But am I following any particular system 100%? Nope.

Many people would love to improve their own time management but don't know where to start. What steps would you recommend they take first?

Well … I think that the Web is full of advice on how to get started with time management. However, I would direct someone to use more traditional routes.

When I started learning time management, I read David Allen’s Getting Things Done, but I feel that it’s a bit too heavy for beginners.

Instead, try to get books like The Now Habit, Do It Tomorrow and Other Secrets of Time Management or Attack Your Day Before It Attacks You if you want to get an introduction to better time management.

The first one was (and still is) one of the best books I have read on the topic.

How do you motivate yourself to make the transition from WAHD to father to day job? And then find the time to go for a run? :)

I guess it’s all natural and I’m very passionate about what I do.

Building my online business is my passion and I just love to do it.

This is of course understandable, when I can spend time with the topic I love.

Also, when I keep the end goal in my mind (that someday I have a profitable business), it motivates me to wake up at 5-5.30 AM in the morning.

Sports is another passion of mine and I get a boost of energy when I am exercising. I just love the feeling of pushing myself – sometime to my limits – and I just feel awesome afterwards.

Also, my family is very important to me and I love to spend time with them as much as possible. And who wouldn’t love to spend time with someone you love?

Finally, there is the day job.

Now, I know that I’m not in my dream job, but it’s still the thing that pays my bills (both living costs and blogging bills) and provides me and my family with our lifestyle.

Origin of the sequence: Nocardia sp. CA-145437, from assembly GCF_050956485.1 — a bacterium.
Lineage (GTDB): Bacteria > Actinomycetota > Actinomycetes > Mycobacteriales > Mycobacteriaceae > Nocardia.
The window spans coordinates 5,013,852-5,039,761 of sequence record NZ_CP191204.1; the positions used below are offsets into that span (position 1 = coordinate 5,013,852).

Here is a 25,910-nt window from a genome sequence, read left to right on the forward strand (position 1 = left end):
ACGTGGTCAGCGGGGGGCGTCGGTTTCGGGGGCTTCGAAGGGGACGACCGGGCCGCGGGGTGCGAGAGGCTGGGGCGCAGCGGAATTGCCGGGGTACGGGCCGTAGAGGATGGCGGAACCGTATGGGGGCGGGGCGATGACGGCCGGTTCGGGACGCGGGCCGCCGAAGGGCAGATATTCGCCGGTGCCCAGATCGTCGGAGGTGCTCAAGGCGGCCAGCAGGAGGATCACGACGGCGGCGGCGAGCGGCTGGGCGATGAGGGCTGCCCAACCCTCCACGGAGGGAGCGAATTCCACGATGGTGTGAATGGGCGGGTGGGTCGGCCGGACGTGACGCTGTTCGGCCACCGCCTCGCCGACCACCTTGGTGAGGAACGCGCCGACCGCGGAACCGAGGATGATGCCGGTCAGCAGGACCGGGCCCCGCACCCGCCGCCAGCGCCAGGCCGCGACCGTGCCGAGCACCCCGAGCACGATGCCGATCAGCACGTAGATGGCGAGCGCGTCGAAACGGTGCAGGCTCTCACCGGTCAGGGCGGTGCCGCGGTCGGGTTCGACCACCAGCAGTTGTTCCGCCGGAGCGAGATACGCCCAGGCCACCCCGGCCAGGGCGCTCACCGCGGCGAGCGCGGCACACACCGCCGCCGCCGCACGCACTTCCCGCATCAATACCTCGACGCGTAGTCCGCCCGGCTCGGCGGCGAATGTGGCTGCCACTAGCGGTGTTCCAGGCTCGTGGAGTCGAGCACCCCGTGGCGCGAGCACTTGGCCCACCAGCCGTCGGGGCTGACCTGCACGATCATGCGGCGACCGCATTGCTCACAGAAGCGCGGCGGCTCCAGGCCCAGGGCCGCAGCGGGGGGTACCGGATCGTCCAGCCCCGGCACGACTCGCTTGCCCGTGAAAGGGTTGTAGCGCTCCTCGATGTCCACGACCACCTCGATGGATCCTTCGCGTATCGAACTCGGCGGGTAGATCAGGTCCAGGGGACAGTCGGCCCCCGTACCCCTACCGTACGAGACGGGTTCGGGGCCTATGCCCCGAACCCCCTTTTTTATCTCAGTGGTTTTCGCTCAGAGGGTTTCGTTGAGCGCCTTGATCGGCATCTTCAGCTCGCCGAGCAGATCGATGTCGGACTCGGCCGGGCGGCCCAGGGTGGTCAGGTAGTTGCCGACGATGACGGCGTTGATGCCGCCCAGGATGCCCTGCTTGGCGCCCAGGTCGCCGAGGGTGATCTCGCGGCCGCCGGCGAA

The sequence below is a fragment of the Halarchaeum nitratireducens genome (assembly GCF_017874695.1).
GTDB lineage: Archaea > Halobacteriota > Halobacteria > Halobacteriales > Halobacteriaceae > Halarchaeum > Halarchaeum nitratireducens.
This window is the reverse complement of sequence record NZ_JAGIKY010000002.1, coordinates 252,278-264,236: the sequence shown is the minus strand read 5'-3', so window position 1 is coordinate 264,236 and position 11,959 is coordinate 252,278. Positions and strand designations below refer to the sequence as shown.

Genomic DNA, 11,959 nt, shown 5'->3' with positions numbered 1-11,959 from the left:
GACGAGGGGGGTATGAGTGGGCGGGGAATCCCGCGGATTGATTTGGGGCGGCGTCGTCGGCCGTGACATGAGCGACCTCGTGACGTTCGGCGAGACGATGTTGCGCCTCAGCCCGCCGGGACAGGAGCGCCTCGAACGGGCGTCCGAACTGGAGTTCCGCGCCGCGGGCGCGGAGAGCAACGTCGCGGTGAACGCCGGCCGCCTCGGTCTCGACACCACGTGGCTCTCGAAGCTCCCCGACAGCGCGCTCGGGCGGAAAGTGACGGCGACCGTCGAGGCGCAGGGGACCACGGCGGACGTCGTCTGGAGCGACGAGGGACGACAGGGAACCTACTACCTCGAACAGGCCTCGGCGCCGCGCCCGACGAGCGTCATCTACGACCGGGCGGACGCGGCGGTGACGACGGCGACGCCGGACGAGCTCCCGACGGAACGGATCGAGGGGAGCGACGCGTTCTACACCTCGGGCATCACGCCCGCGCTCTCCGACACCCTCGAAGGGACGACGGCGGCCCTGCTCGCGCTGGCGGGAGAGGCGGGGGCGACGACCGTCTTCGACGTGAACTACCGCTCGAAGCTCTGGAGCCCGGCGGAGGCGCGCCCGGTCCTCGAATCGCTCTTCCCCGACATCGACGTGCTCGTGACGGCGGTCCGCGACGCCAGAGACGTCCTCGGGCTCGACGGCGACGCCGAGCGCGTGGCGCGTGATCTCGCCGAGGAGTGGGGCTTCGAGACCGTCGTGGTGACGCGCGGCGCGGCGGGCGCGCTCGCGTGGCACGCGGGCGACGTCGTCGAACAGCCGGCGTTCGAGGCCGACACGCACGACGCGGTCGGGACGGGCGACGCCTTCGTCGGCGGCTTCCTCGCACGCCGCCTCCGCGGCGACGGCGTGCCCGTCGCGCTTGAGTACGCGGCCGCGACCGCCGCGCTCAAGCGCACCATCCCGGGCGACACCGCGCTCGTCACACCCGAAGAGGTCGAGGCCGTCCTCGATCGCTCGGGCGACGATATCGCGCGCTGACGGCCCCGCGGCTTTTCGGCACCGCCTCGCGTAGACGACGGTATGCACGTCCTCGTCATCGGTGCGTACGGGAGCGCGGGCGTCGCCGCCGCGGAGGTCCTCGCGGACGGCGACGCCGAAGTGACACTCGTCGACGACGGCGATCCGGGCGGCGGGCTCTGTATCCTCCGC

I think that it’s important to appreciate what you have and that is yet another thing that makes me more passionate about the various parts of my life.

In this blog post you discuss the importance of a WAHD Mobility Toolkit for ‘mobile time pockets’. Of all the time management tools available which have you found to be the most useful?

Currently, I’m using Nozbe for tracking my tasks. It’s a nice piece of software that keeps all of my projects and tasks in order and it’s based on the GTD system.

Although I’m not using its GTD capabilities 100%, it’s a great way to keep myself on top of all the tasks I have to do.

InstaPaper is yet another great application that helps me to take advantage of “mobile time pockets.” I have my Kindle with me most of the time and it’s really great when I can access the stuff I have saved for later reading (on top of all the books I have on my Kindle) while I’m on the go.

Finally, tools like HootSuite or TweetAdder help me with social media management a lot. They both automate certain parts of social media management and in general, make me more productive with social media.

Your ‘market’ of WAHDs (Work at Home Dads) could be described as part of a very '21st century' phenomenon. What type of time management skills do you envisage people will increasingly need in the next 10 years?

I guess it becomes more and more important to learn about yourself: what are you good at and then taking maximum advantage of your natural strengths.

It’s also about having a laser-like focus on whatever you do. No matter how far in the future we live, we only have 24 hours in our day.

On the other hand, we are expected to handle more and more information even with the same amount of hours.

When you have a laser-like focus, you can cut down on the extra noise and excel only in those things you have chosen – while ignoring the rest.

Finally, what would be your Number One time management tip for WAHDs?

Well, I guess that it’s all about setting the boundaries and expectations right. For instance, if you are building your online business, make sure that your family understands what you are doing and why you are doing it.

When everyone is on the same line, there are no false expectations and you can get work done.

The boundaries in this context are important too, since this way you make sure you are not working too much and you can spend time with your family as well.

The boundaries can be also seen as how you family interacts with you when you work. If the boundaries are clear, then you can focus on your work properly.

* * *